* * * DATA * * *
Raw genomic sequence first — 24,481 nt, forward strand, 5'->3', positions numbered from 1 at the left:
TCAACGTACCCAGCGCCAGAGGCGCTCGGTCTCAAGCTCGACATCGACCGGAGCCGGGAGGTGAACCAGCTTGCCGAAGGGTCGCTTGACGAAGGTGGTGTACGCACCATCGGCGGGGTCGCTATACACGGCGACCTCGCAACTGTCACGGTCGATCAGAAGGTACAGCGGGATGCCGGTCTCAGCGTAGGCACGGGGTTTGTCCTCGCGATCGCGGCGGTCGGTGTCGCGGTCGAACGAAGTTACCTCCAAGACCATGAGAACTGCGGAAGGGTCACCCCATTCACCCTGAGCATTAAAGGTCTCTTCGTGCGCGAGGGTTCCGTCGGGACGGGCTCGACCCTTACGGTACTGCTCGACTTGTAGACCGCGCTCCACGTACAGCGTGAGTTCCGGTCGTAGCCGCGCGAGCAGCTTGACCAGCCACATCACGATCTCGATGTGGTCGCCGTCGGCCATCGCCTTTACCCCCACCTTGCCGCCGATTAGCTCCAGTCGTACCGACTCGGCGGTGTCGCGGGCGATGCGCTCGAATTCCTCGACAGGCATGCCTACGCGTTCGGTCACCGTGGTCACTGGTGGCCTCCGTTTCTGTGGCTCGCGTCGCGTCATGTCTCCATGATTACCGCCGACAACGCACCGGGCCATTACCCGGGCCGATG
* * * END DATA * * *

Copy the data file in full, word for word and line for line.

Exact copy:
Raw genomic sequence first — 24,481 nt, forward strand, 5'->3', positions numbered from 1 at the left:
TCAACGTACCCAGCGCCAGAGGCGCTCGGTCTCAAGCTCGACATCGACCGGAGCCGGGAGGTGAACCAGCTTGCCGAAGGGTCGCTTGACGAAGGTGGTGTACGCACCATCGGCGGGGTCGCTATACACGGCGACCTCGCAACTGTCACGGTCGATCAGAAGGTACAGCGGGATGCCGGTCTCAGCGTAGGCACGGGGTTTGTCCTCGCGATCGCGGCGGTCGGTGTCGCGGTCGAACGAAGTTACCTCCAAGACCATGAGAACTGCGGAAGGGTCACCCCATTCACCCTGAGCATTAAAGGTCTCTTCGTGCGCGAGGGTTCCGTCGGGACGGGCTCGACCCTTACGGTACTGCTCGACTTGTAGACCGCGCTCCACGTACAGCGTGAGTTCCGGTCGTAGCCGCGCGAGCAGCTTGACCAGCCACATCACGATCTCGATGTGGTCGCCGTCGGCCATCGCCTTTACCCCCACCTTGCCGCCGATTAGCTCCAGTCGTACCGACTCGGCGGTGTCGCGGGCGATGCGCTCGAATTCCTCGACAGGCATGCCTACGCGTTCGGTCACCGTGGTCACTGGTGGCCTCCGTTTCTGTGGCTCGCGTCGCGTCATGTCTCCATGATTACCGCCGACAACGCACCGGGCCATTACCCGGGCCGATG